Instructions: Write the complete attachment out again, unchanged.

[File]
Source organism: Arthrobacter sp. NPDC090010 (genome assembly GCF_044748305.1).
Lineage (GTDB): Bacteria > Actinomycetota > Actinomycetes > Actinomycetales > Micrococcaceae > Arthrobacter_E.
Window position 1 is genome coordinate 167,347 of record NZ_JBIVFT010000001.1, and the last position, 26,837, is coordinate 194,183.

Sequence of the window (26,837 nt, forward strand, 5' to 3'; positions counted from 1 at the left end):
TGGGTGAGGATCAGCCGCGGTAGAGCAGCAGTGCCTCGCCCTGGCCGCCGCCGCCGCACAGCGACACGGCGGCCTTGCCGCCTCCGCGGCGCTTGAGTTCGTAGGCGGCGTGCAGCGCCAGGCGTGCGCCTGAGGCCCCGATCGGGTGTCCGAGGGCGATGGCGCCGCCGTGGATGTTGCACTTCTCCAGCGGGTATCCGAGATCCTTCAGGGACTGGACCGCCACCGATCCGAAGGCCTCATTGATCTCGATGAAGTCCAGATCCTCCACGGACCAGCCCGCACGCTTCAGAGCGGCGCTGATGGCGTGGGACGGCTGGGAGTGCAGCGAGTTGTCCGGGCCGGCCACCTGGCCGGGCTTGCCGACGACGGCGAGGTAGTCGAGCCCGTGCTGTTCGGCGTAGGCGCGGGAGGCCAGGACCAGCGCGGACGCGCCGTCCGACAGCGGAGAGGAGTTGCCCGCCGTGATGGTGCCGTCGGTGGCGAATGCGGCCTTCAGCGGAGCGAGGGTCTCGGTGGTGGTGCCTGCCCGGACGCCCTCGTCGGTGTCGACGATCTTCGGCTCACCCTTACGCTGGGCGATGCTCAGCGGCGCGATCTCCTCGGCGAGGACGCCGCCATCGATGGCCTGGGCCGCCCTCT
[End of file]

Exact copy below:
Source organism: Arthrobacter sp. NPDC090010 (genome assembly GCF_044748305.1).
Lineage (GTDB): Bacteria > Actinomycetota > Actinomycetes > Actinomycetales > Micrococcaceae > Arthrobacter_E.
Window position 1 is genome coordinate 167,347 of record NZ_JBIVFT010000001.1, and the last position, 26,837, is coordinate 194,183.

Sequence of the window (26,837 nt, forward strand, 5' to 3'; positions counted from 1 at the left end):
TGGGTGAGGATCAGCCGCGGTAGAGCAGCAGTGCCTCGCCCTGGCCGCCGCCGCCGCACAGCGACACGGCGGCCTTGCCGCCTCCGCGGCGCTTGAGTTCGTAGGCGGCGTGCAGCGCCAGGCGTGCGCCTGAGGCCCCGATCGGGTGTCCGAGGGCGATGGCGCCGCCGTGGATGTTGCACTTCTCCAGCGGGTATCCGAGATCCTTCAGGGACTGGACCGCCACCGATCCGAAGGCCTCATTGATCTCGATGAAGTCCAGATCCTCCACGGACCAGCCCGCACGCTTCAGAGCGGCGCTGATGGCGTGGGACGGCTGGGAGTGCAGCGAGTTGTCCGGGCCGGCCACCTGGCCGGGCTTGCCGACGACGGCGAGGTAGTCGAGCCCGTGCTGTTCGGCGTAGGCGCGGGAGGCCAGGACCAGCGCGGACGCGCCGTCCGACAGCGGAGAGGAGTTGCCCGCCGTGATGGTGCCGTCGGTGGCGAATGCGGCCTTCAGCGGAGCGAGGGTCTCGGTGGTGGTGCCTGCCCGGACGCCCTCGTCGGTGTCGACGATCTTCGGCTCACCCTTACGCTGGGCGATGCTCAGCGGCGCGATCTCCTCGGCGAGGACGCCGCCATCGATGGCCTGGGCCGCCCTCT